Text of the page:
Crogan’s Loyalty by Chris Schweizer

I must admit, my knowledge of United States history is pretty abysmal.  I grew up in a different country, so when most of you were learning about Christopher Columbus, George Washington and the Civil War I was learning about James Cook, Maori culture and the Treaty of Waitangi (bonus points if you can figure out where I grew up!).  Lately, I’ve been trying to brush up on my US history by reading Doris K Goodwin’s “Team of Rivals” and Shelby Foote’s “Civil War”.  While both of these books are fantastic and informative, they are admittedly incredibly long and somewhat of a chore to plod through (I’m 300 pages into “Team of Rivals” and Lincoln has just been elected, sheesh!).

Enter Chris Schweizer’s “Crogan’s Adventure Series”.  Not only are his books far shorter than the tomes mentioned above (under 200 pages instead of well over a thousand pages) they are also in my favorite format: the graphic novel.  “Crogan’s Loyalty” is the first book I’ve read in the series.  It is about two brothers, Willam and Charles Crogan, who are on different sides of the American Revolutionary War.  Charles is still loyal to the British Crown, fighting the American rebels while Will has joined forces with those very rebels, fighting for an independent America.   Their paths cross and they both need to decide what is more important: fighting for their beliefs or fighting for each other.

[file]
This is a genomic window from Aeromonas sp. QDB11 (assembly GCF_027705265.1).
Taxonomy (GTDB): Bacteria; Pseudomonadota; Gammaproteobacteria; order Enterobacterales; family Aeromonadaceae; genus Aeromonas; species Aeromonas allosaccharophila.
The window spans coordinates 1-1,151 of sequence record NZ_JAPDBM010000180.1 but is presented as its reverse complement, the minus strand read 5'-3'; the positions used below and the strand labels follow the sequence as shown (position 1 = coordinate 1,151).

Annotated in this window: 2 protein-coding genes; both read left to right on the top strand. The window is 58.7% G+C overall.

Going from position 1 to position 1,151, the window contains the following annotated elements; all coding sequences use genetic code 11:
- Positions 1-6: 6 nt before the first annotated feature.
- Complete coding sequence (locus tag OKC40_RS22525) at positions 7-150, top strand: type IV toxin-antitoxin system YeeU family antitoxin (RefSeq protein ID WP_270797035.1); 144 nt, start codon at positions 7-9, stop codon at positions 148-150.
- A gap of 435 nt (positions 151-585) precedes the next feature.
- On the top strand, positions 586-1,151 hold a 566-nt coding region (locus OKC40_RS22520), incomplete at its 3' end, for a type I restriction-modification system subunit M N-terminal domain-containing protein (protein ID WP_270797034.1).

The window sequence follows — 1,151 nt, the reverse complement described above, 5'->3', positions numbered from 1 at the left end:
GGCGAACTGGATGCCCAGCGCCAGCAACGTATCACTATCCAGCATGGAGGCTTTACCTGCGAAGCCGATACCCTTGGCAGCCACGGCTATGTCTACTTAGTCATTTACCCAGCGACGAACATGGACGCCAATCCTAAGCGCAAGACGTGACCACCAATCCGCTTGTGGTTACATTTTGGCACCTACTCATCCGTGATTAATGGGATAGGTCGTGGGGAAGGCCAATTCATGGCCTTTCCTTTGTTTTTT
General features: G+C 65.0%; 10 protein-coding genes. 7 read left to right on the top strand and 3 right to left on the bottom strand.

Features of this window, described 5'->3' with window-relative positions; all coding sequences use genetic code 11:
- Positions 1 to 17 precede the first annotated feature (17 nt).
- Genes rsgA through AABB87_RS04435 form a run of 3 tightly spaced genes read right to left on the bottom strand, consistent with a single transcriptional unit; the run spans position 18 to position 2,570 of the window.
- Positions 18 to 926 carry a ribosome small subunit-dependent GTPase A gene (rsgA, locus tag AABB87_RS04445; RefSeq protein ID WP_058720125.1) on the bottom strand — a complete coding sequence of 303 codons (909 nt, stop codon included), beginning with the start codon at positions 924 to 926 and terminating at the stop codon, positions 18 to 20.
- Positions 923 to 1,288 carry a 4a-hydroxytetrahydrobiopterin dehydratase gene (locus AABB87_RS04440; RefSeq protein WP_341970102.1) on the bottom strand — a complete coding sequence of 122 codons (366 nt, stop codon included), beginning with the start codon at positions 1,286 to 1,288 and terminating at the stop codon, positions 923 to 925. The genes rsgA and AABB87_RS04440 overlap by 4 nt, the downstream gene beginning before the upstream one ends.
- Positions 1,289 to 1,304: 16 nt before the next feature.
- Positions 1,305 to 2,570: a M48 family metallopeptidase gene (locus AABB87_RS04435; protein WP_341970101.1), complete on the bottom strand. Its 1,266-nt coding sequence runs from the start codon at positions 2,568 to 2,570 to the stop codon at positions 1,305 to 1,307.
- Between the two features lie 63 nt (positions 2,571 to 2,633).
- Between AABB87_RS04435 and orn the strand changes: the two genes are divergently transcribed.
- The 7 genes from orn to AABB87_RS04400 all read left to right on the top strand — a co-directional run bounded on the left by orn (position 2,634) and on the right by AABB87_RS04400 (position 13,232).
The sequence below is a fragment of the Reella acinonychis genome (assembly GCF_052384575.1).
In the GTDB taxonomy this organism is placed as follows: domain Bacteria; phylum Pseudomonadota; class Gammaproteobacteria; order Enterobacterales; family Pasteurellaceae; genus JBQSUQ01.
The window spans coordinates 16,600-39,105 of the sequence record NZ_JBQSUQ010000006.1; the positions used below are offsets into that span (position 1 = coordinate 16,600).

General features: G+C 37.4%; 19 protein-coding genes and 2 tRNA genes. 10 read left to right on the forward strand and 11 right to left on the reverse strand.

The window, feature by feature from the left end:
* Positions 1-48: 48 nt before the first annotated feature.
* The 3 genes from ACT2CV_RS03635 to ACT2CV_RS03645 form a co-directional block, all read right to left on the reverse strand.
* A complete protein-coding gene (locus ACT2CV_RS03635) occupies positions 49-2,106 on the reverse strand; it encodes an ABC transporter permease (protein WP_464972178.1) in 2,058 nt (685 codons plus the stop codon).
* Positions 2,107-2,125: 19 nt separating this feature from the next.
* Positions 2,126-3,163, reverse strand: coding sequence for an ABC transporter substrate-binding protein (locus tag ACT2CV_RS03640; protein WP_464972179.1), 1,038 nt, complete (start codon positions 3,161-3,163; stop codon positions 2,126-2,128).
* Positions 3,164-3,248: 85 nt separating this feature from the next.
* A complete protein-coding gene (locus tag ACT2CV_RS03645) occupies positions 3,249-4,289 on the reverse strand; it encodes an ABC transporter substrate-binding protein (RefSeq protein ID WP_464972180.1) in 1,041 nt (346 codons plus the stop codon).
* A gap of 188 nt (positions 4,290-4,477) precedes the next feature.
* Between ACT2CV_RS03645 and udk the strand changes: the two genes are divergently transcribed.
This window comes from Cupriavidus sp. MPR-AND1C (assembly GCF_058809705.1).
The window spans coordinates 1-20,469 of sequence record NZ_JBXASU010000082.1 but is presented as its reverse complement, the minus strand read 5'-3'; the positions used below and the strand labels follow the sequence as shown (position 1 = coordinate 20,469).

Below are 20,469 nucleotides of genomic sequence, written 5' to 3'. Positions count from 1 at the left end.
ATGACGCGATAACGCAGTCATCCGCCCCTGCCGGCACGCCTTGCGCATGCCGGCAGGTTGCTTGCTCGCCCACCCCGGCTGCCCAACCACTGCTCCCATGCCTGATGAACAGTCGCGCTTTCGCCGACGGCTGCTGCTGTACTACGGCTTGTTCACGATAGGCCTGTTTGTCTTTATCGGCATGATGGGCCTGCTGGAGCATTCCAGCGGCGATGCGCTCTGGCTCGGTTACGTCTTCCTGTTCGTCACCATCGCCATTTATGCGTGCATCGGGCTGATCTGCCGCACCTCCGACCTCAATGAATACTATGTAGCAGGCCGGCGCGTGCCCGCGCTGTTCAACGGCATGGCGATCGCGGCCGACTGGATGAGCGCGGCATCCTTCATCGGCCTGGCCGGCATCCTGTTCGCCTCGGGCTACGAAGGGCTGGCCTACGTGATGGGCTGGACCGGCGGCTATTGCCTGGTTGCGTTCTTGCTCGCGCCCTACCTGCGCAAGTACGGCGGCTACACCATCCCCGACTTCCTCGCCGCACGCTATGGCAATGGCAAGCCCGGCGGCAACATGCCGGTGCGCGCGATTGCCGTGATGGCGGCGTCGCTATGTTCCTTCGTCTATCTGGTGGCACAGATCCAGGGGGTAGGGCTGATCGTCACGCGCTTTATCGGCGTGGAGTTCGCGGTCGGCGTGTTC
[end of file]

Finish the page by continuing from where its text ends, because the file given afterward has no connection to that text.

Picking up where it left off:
Obviously, in a book that is only 175 pages and filled with more pictures than words there is only a snippet of information about the actual Revolutionary War in here.  But what “Loyalty” lacks in facts it makes up for in telling a great story and putting the reader in the shoes of those fighting the war.  Previously, I had always thought of the anti-revolutionary forces as being purely British and as the “bad guys.”  Schweizer dispels this image, demonstrating that the war was not purely good vs. evil, that even some Americans believed that America should stay a British colony.  They feared that if the rebels succeeded the country would be thrown into lawless chaos, a justifiable belief as many rebels tarred and feathered those who disagreed with them (a much more painful and fatal type of torture than what cartoons may lead you to believe).  War is never as simple as Good vs. Evil, and the Revolutionary War is no exception as both sides thought they were fighting for what was right.

I thoroughly enjoyed Crogan’s Loyalty and look forward to reading his other books on history: Crogan’s March about the French Foreign Legion and Crogans Vengence about pirates (arr!). If you’re interested in history, or like a good graphic novel, you’re sure to love this series as much as I did!

Review by Simon, CLP-East Liberty
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